Companies are sitting on huge piles of cash. I’m not just thinking about Apple and their $76B in cash reserves. Check out this quote from a MarketWatch article: “A MarketWatch and FactSet Research review of second-quarter regulatory filings shows that as of June 30, the overall amount of cash and short-term investments for 24 of the 30 companies that make up the Dow Jones Industrial Average had surged 18% to $256 billion from a year ago.”

I literally live on the borderline of one of the affluent suburbs in Miami. Let me give you some statistics from CityData on the differences:

  • Affluent Neighborhood has 94% of their homes occupied. Miami has 90%. In Affluent Neighborhood, renters make up 34% while in Miami, renters make up 65% of the population.
  • In 2009, the Median Gross Rent in Affluent Neighborhood was $1,388. In Miami, it was $838.
  • In 2009, 35% of households in Affluent Neighborhood had incomes of $100k and up. In Miami, it’s only 7%. As a matter of fact, in Affluent Neighborhood there were 2,616 households with incomes of $200k and up. In Miami, there were 2,661. Miami has more than ten times the number of households in Affluent Neighborhoods.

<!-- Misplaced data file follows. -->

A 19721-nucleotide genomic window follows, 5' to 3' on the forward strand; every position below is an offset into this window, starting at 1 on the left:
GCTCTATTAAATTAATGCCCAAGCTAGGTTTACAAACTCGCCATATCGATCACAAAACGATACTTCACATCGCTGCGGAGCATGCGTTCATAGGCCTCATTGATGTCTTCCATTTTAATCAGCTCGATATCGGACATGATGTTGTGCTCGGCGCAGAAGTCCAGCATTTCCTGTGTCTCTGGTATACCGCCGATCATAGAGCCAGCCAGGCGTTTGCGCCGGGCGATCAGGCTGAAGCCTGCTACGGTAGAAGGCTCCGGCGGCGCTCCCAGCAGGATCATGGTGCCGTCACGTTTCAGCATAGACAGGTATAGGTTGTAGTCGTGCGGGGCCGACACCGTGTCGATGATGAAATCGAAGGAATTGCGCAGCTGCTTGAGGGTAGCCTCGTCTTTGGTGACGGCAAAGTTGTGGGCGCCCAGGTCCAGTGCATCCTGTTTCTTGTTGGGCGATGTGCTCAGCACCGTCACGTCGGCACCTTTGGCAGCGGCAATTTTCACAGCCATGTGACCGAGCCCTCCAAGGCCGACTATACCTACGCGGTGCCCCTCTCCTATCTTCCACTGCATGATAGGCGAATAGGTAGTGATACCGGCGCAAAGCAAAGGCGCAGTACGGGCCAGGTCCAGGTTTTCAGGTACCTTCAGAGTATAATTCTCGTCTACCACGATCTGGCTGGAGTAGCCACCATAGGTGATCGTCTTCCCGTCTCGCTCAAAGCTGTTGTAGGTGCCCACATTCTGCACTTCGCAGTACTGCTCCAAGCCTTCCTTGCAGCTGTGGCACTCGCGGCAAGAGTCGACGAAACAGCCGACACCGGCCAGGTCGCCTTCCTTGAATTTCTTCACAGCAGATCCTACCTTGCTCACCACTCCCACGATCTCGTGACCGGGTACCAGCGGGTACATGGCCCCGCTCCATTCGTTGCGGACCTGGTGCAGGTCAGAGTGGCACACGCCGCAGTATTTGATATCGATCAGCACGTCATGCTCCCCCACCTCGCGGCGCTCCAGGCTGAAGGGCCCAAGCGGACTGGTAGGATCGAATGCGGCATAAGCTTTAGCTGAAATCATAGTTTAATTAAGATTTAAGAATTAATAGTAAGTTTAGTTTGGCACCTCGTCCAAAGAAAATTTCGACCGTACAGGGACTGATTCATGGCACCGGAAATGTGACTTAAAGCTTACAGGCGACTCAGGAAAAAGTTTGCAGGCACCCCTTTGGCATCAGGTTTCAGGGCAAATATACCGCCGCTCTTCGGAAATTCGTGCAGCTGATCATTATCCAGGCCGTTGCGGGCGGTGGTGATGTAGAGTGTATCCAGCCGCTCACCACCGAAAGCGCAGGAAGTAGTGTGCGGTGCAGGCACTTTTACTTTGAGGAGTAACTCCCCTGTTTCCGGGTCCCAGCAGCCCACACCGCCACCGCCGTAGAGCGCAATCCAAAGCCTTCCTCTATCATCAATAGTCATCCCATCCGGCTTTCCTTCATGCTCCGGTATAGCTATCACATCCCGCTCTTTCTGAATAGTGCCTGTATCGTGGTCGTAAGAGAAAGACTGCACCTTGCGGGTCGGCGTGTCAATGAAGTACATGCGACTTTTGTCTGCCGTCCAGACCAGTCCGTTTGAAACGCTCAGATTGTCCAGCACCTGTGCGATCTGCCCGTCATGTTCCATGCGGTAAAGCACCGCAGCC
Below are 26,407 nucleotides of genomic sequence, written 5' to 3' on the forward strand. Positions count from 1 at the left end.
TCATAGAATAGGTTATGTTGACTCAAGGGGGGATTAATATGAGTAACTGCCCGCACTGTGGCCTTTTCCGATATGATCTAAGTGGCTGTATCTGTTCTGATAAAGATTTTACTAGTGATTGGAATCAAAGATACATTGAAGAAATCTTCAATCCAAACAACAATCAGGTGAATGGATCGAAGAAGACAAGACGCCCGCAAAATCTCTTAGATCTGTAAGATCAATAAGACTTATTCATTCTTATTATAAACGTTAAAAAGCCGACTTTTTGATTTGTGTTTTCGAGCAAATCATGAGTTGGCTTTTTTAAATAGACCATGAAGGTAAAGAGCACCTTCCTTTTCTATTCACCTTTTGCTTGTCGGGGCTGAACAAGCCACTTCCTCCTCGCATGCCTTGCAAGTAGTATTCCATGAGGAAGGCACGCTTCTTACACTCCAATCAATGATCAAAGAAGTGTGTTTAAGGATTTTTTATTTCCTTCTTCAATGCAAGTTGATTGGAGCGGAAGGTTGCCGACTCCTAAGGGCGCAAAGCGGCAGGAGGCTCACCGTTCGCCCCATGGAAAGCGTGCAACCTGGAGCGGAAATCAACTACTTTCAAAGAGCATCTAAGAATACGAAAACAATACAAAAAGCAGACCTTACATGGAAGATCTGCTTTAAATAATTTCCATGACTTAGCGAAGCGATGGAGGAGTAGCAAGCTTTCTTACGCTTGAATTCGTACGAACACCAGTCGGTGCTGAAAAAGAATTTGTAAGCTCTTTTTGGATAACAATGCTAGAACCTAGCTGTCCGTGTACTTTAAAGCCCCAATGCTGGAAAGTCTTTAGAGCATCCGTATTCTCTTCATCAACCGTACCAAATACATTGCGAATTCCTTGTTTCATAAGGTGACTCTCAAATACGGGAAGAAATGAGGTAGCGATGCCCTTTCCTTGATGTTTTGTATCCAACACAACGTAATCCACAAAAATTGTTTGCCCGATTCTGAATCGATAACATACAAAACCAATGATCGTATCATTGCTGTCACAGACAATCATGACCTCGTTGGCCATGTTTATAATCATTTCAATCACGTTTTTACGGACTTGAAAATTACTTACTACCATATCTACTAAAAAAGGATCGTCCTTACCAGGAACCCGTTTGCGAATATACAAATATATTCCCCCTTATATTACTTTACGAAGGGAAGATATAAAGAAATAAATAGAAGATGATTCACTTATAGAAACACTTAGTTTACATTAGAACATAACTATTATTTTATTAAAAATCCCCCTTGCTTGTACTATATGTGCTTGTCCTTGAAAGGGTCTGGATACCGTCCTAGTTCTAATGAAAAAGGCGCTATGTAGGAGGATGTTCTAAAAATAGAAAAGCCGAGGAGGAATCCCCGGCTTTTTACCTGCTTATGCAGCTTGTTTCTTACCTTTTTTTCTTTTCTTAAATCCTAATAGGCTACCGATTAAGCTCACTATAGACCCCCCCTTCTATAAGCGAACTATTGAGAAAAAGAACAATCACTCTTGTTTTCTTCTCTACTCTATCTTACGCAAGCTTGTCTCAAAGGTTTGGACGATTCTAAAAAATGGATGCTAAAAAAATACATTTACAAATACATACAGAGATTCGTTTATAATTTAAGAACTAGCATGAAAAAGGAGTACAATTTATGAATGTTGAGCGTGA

• In Miami, 21% of households are run by single parents. Only 7% of households in Affluent Neighborhood are in the same situation.
  • In Affluent Neighborhood, 41% of females 25 years old and up have a Bachelors, Masters, or Doctorate. In Miami, it’s only 12%. To contrast, in Affluent Neighborhood only 37% of males 25 years old and up have a Bachelor, Masters, or Doctorate. In Miami, it’s 12.4%.